Love Bug author says bug created in cyber gang war
February 5, 2001
The suspected author of the Love Bug computer virus has re-emerged as a security pundit.
Onel de Guzman, who faced charges relating to spreading the Love Bug in the Philippines before they were dropped for insufficient evidence, has taken time out to talk to a reporter at the Chicago Tribune "over a cup of coffee at the Old Manila Cafe" about the nature of virus writing.
The Love Bug spread like wildfire last May causing an estimated $10 billion damage, largely in lost productivity, as it brought down email servers worldwide.
De Guzman - the prime suspect in the case - was detained under a law relating to gaining passwords to defraud banks and credit cards, largely because of lack of a specific Philippines law covering computer crime. He was later released without charge.
During the interview de Guzman, who has been lying low since his release, admitted he did write, or as he put it "cook", the Love Bug virus, but he still continues to deny releasing the virus.
Much of the rest of the Tribune piece documents a mixture of braggadocio and posturing from de Guzman, or "The Terminator", as he tells the Tribune he's nicknamed. He suggests the Love Bug was released during a war between local cyber gangs that went wrong, something security experts insist is "cobblers", and possibly an attempt by de Guzman to duck any blame for the spread of the virus, if the authorities, in the Philippines or elsewhere, file further charges.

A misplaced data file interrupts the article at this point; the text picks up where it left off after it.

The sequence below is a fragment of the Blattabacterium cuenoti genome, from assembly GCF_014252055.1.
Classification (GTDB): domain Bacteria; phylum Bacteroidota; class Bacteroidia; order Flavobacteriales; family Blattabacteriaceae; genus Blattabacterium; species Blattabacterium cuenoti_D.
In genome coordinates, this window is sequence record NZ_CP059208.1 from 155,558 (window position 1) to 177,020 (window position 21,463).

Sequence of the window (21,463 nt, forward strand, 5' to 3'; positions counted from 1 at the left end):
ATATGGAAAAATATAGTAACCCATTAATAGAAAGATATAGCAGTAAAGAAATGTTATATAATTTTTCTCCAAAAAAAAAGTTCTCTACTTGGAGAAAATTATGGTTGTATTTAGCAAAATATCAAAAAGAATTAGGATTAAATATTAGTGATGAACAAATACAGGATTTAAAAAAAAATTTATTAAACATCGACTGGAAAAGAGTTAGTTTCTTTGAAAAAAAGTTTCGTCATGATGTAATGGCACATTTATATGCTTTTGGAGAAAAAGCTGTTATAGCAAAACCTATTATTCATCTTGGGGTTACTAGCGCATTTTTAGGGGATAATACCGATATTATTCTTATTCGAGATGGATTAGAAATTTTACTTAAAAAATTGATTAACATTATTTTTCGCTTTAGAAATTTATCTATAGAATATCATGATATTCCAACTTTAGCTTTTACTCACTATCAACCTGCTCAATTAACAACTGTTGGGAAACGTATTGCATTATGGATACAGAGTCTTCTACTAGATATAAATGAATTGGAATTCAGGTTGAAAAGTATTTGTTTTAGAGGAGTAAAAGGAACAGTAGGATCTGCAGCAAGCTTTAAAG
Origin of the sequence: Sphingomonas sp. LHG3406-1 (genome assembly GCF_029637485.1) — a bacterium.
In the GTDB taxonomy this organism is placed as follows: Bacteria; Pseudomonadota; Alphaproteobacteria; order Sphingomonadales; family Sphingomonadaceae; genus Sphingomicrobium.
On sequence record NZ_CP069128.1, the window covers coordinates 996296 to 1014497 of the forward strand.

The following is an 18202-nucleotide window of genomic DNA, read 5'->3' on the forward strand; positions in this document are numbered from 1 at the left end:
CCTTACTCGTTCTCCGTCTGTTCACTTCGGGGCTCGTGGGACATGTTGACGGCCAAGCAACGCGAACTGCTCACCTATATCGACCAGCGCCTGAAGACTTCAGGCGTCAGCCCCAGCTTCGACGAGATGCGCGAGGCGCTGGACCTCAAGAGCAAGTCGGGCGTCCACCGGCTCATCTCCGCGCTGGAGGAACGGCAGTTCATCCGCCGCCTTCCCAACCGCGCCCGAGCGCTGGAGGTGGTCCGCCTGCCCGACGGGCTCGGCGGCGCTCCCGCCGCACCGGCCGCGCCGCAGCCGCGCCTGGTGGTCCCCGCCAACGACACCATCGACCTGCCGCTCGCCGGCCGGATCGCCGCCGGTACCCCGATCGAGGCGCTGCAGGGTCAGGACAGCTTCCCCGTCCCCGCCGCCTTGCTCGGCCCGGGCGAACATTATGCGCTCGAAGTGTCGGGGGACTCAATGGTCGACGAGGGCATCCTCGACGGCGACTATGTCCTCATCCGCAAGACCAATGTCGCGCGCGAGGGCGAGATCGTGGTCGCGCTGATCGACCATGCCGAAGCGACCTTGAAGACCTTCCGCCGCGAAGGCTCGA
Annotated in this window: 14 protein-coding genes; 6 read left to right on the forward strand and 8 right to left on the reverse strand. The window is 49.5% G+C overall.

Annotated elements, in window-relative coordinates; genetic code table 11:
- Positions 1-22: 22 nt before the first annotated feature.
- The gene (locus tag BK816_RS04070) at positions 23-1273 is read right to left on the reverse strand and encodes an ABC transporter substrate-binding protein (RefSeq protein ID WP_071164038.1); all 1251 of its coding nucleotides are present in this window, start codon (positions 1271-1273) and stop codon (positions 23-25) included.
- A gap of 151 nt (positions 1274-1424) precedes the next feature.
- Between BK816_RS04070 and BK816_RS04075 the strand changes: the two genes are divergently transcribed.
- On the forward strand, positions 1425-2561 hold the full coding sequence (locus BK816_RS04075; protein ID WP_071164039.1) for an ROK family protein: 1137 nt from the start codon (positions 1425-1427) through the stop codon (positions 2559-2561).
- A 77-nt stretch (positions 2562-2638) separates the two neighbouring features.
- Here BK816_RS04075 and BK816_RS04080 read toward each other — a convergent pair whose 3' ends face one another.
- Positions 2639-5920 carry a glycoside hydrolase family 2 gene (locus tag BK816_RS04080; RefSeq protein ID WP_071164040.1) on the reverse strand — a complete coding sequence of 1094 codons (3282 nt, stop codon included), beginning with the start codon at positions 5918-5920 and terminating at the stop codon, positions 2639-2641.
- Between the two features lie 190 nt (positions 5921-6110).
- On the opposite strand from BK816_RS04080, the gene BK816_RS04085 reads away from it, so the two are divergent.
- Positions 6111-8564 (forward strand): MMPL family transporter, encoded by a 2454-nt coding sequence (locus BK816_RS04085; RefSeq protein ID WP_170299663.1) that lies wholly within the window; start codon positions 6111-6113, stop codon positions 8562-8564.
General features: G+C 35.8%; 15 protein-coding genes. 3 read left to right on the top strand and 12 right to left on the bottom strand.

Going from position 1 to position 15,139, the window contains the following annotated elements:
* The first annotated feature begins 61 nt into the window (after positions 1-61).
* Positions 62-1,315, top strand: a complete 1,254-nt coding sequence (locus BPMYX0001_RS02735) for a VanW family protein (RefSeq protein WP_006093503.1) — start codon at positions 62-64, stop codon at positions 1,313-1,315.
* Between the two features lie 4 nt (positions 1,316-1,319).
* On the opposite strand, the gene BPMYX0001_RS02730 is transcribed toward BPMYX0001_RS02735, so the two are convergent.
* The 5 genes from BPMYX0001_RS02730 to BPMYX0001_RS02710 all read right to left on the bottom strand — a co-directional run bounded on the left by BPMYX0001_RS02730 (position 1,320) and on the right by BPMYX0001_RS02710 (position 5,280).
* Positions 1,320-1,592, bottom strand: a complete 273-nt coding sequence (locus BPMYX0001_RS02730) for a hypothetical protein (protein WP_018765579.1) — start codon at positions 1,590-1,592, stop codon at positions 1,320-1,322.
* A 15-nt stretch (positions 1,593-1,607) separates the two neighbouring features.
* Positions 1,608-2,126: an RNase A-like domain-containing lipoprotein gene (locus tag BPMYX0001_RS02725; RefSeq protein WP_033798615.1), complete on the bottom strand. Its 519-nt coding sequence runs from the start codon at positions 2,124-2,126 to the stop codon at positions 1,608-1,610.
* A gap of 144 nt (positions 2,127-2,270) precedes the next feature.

He also states that you don't need to be a genius to write a virus, about the only thing we're in complete agreement with de Guzman about.
However the piece contains a star-quote from Nataniel Cuasay, a graduate student at AMA Computer College, where de Guzman himself studied.
Cuasay or the "Wizard" told the Chicago Tribune: "Hackers create viruses to knock out the opposition. It's a war game. It's fun. It's better than sex."
No lads, it's not - and you really, really need to get out more
© 2001, John Leyden, The Register